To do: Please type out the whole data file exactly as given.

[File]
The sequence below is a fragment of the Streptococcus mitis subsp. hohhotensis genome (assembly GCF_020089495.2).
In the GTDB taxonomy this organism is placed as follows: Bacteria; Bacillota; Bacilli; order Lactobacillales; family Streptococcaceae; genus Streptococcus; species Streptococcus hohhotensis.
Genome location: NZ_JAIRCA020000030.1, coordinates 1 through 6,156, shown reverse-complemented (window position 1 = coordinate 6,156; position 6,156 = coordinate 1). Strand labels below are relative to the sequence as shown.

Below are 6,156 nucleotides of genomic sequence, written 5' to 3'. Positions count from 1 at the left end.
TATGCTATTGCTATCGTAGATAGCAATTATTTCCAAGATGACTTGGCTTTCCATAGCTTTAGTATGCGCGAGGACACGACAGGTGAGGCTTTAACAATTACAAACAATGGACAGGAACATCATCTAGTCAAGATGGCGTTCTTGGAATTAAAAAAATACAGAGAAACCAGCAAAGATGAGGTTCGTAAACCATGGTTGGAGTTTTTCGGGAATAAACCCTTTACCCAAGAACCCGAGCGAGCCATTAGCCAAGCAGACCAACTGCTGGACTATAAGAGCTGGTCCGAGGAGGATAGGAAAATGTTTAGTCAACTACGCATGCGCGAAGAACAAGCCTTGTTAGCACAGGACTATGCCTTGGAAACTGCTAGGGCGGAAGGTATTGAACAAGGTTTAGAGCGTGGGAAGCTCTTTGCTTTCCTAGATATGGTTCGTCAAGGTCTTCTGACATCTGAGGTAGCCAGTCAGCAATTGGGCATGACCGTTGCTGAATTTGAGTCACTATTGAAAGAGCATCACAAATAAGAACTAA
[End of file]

The sequence below is a fragment of the Streptococcus mitis subsp. hohhotensis genome (assembly GCF_020089495.2).
In the GTDB taxonomy this organism is placed as follows: Bacteria; Bacillota; Bacilli; order Lactobacillales; family Streptococcaceae; genus Streptococcus; species Streptococcus hohhotensis.
Genome location: NZ_JAIRCA020000030.1, coordinates 1 through 6,156, shown reverse-complemented (window position 1 = coordinate 6,156; position 6,156 = coordinate 1). Strand labels below are relative to the sequence as shown.

Below are 6,156 nucleotides of genomic sequence, written 5' to 3'. Positions count from 1 at the left end.
TATGCTATTGCTATCGTAGATAGCAATTATTTCCAAGATGACTTGGCTTTCCATAGCTTTAGTATGCGCGAGGACACGACAGGTGAGGCTTTAACAATTACAAACAATGGACAGGAACATCATCTAGTCAAGATGGCGTTCTTGGAATTAAAAAAATACAGAGAAACCAGCAAAGATGAGGTTCGTAAACCATGGTTGGAGTTTTTCGGGAATAAACCCTTTACCCAAGAACCCGAGCGAGCCATTAGCCAAGCAGACCAACTGCTGGACTATAAGAGCTGGTCCGAGGAGGATAGGAAAATGTTTAGTCAACTACGCATGCGCGAAGAACAAGCCTTGTTAGCACAGGACTATGCCTTGGAAACTGCTAGGGCGGAAGGTATTGAACAAGGTTTAGAGCGTGGGAAGCTCTTTGCTTTCCTAGATATGGTTCGTCAAGGTCTTCTGACATCTGAGGTAGCCAGTCAGCAATTGGGCATGACCGTTGCTGAATTTGAGTCACTATTGAAAGAGCATCACAAATAAGAACTAA